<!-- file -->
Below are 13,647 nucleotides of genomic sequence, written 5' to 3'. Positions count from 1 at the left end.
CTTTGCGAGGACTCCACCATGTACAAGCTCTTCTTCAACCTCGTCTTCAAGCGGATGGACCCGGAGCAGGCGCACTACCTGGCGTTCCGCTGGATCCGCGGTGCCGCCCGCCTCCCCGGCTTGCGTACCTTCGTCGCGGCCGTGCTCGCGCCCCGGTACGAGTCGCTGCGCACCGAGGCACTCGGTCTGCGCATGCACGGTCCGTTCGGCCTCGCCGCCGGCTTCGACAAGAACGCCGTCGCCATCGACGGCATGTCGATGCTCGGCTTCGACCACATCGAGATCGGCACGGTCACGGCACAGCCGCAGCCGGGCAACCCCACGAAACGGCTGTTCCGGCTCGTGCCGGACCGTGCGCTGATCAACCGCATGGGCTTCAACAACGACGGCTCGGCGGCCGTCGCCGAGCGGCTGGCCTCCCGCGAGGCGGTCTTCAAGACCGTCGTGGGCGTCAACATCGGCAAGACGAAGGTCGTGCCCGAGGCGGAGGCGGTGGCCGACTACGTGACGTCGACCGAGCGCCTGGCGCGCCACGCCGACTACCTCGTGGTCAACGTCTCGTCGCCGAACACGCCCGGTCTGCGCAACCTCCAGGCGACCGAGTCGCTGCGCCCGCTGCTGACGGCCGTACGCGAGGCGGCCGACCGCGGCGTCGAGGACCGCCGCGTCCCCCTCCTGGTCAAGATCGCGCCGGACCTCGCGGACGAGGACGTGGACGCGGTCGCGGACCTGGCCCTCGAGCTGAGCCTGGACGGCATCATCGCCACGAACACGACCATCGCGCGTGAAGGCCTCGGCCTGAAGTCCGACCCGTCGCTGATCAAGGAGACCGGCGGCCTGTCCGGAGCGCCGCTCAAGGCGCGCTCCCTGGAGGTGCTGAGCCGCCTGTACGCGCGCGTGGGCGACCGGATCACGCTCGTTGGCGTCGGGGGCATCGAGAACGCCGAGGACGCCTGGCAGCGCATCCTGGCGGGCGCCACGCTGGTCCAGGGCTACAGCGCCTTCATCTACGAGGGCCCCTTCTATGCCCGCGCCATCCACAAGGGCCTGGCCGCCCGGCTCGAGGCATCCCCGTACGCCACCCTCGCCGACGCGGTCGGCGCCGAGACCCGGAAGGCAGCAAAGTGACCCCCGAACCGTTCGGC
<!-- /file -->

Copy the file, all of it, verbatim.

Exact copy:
Below are 13,647 nucleotides of genomic sequence, written 5' to 3'. Positions count from 1 at the left end.
CTTTGCGAGGACTCCACCATGTACAAGCTCTTCTTCAACCTCGTCTTCAAGCGGATGGACCCGGAGCAGGCGCACTACCTGGCGTTCCGCTGGATCCGCGGTGCCGCCCGCCTCCCCGGCTTGCGTACCTTCGTCGCGGCCGTGCTCGCGCCCCGGTACGAGTCGCTGCGCACCGAGGCACTCGGTCTGCGCATGCACGGTCCGTTCGGCCTCGCCGCCGGCTTCGACAAGAACGCCGTCGCCATCGACGGCATGTCGATGCTCGGCTTCGACCACATCGAGATCGGCACGGTCACGGCACAGCCGCAGCCGGGCAACCCCACGAAACGGCTGTTCCGGCTCGTGCCGGACCGTGCGCTGATCAACCGCATGGGCTTCAACAACGACGGCTCGGCGGCCGTCGCCGAGCGGCTGGCCTCCCGCGAGGCGGTCTTCAAGACCGTCGTGGGCGTCAACATCGGCAAGACGAAGGTCGTGCCCGAGGCGGAGGCGGTGGCCGACTACGTGACGTCGACCGAGCGCCTGGCGCGCCACGCCGACTACCTCGTGGTCAACGTCTCGTCGCCGAACACGCCCGGTCTGCGCAACCTCCAGGCGACCGAGTCGCTGCGCCCGCTGCTGACGGCCGTACGCGAGGCGGCCGACCGCGGCGTCGAGGACCGCCGCGTCCCCCTCCTGGTCAAGATCGCGCCGGACCTCGCGGACGAGGACGTGGACGCGGTCGCGGACCTGGCCCTCGAGCTGAGCCTGGACGGCATCATCGCCACGAACACGACCATCGCGCGTGAAGGCCTCGGCCTGAAGTCCGACCCGTCGCTGATCAAGGAGACCGGCGGCCTGTCCGGAGCGCCGCTCAAGGCGCGCTCCCTGGAGGTGCTGAGCCGCCTGTACGCGCGCGTGGGCGACCGGATCACGCTCGTTGGCGTCGGGGGCATCGAGAACGCCGAGGACGCCTGGCAGCGCATCCTGGCGGGCGCCACGCTGGTCCAGGGCTACAGCGCCTTCATCTACGAGGGCCCCTTCTATGCCCGCGCCATCCACAAGGGCCTGGCCGCCCGGCTCGAGGCATCCCCGTACGCCACCCTCGCCGACGCGGTCGGCGCCGAGACCCGGAAGGCAGCAAAGTGACCCCCGAACCGTTCGGC